September 30, 2009
Dear Members of the Vassar College Community,
I am writing to follow up on earlier communications regarding Vassar’s preparations to limit the spread of the H1N1 “swine flu” virus on campus. Please also remember to use the college's Health Service website for related information, and to stay current on steps the college is taking (http://healthservice.vassar.edu).
Outbreaks of this most recent strain of flu virus have now occurred at many colleges and universities throughout the country, and it is currently the predominant flu virus in circulation. The highest number of confirmed H1N1 cases have been among younger people, making students who live in a college environment more susceptible to infection. For the most part, the strength of the illness has been relatively mild, with the majority of people making a full recovery, but your caution and preparation are still extremely important.
Bear in mind, for example, that the Health Service has been holding weekly seasonal flu immunization clinics each Wednesday at Baldwin House from 1:00-4:00 p.m., and many students have already pre-registered. Because of this high demand, an all-day Seasonal Flu Immunization Clinic will also be held on Monday, October 5, 10:00 a.m.-4:00 p.m. in the College Center multipurpose room. It is recommended that people with an underlying health condition get their seasonal flu vaccination early this year.
Currently the H1N1 vaccine is scheduled for distribution at the end of October. This new vaccine is being prepared in the same way as the seasonal flu vaccine and will be made available to all Vassar students when it is released. In addition, people with medical conditions such as asthma, diabetes, immunosuppression or other longer-term illnesses will receive priority for immunization with the H1N1 vaccine. If you have any questions or need further information please contact your health care provider or make an appointment at Baldwin to talk to our clinical staff.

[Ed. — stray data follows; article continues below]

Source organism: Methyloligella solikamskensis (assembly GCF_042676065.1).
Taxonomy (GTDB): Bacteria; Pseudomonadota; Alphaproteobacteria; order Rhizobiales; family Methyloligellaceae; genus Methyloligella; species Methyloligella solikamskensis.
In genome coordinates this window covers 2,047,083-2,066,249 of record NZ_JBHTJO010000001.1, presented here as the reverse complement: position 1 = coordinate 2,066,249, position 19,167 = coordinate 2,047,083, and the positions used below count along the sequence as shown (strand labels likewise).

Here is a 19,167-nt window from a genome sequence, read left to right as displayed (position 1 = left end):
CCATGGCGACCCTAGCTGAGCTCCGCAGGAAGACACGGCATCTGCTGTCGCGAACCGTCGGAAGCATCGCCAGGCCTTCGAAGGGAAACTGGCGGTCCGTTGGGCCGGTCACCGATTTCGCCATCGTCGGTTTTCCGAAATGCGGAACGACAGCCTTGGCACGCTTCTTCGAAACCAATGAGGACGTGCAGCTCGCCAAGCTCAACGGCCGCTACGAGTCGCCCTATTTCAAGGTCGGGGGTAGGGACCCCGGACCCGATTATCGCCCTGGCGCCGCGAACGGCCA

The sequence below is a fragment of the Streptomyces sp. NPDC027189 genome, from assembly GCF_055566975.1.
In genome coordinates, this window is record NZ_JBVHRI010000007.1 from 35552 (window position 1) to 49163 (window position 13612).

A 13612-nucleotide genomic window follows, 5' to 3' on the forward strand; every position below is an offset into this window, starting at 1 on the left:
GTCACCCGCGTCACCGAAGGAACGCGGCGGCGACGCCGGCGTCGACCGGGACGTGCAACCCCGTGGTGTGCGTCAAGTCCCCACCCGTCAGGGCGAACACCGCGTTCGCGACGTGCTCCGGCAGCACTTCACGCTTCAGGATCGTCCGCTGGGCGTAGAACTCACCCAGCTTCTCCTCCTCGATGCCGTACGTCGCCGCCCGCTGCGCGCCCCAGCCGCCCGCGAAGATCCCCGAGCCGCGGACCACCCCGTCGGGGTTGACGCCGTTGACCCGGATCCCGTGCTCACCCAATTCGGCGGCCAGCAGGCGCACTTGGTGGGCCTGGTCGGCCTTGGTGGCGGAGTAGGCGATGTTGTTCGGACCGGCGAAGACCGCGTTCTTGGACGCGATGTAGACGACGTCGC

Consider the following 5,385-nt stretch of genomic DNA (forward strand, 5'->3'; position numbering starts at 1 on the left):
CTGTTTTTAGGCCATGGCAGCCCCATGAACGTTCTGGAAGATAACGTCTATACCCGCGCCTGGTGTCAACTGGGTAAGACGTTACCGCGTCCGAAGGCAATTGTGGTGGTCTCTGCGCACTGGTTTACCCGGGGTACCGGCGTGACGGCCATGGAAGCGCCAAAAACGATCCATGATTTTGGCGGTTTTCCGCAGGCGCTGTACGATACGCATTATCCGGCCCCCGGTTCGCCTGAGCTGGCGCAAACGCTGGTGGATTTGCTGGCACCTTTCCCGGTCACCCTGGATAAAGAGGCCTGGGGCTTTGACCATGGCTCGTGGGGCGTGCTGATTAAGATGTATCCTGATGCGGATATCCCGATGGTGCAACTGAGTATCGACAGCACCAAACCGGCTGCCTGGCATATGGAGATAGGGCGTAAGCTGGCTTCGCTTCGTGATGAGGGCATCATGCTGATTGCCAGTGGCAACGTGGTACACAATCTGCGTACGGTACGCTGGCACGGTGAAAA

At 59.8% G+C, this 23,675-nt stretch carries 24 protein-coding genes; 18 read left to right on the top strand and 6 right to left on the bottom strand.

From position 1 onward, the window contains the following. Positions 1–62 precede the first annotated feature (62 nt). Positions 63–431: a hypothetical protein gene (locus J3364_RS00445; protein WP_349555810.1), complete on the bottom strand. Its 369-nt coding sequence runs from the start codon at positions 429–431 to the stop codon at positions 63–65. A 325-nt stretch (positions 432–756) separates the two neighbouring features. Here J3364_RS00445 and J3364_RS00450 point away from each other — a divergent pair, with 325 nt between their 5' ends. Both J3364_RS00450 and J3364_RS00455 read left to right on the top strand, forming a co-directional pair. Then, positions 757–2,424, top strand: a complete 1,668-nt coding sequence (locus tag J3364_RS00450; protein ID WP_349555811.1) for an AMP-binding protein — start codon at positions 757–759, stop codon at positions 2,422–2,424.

There's also an important update from the U.S. Centers for Disease Control (CDC) and the New York State Department of Health. They have amended some of their earlier recommendations for people experiencing flu symptoms. The major change is for how long a person should stay out of circulation, in order to have time to recover from the flu and to protect others from exposure to the illness. The advice is now that any person experiencing a flu-like illness should stay home and avoid contact with others until at least 24 hours after they are free of fever (100 F or 37.8 C) WITHOUT the use of fever reducing medications such as Tylenol or Advil.
For most students this change means staying out of class and the library, not attending social gatherings or activities, and not going to a cafeteria for a total of four to five days on average. Some students may choose to go home to recover from a flu-like illness if they live within a reasonable distance from campus, or have relatives or friends to pick them up by private transport. Others may choose to recuperate in their own single dorm room and arrange for a “flu-buddy” to assist them with their meals, which can be picked up from ACDC. The college is also providing additional single “respite rooms” on campus, for sick students to use until they are ready to resume normal activity.
Although the Vassar College Health Service has provided care and facilitated isolation for a small number of students with flu symptoms, it's important to note that both the symptoms being observed on campus and the number of students requiring care has been no different than what the college typically sees during this time of year.
As far as our day to day health practices are concerned, the CDC, New York State Department of Health, and Vassar urge you to continue following these preventative and preparatory steps:
- Wash your hands regularly, particularly after touching public surfaces.
- Don’t share food or drink with other people.
- Drink plenty of clear fluids (water, juice, etc.).
- Maintain your own supply of over-the-counter medications and fluids for the flu, so that you’re prepared if you start to feel sick.
If you are experiencing flu symptoms such as high fever above 100.0F, muscular aches and body pains, cough or sore throat, report to the Health Service right away to determine whether you have the illness. If you do have the flu, minimize contact with others until you’ve been symptom-free for 24 hours. As I said earlier in this letter, you should be symptom-free without the assistance of fever reducing medication.
The college's H1N1 task force continues to meet regularly and monitor the local, state, national and international context. The task force will continue to keep the campus community informed as new information becomes available or should any additional precautionary steps be warranted. Members of the task force include myself and Vassar colleagues Tom Allen, Alexander Averin, Sylvia Balderrama, Marianne Begemann, DB Brown, Kathy Bush, Susan DeKrey, Luis Inoa, Jim Kelly, Maureen King, Don Marsala, Chris Roellke, Ruth Spencer, Joshua Chason, as well as student Brian Farkas '10.
Dr. Irena Balawajder
Director of Health Services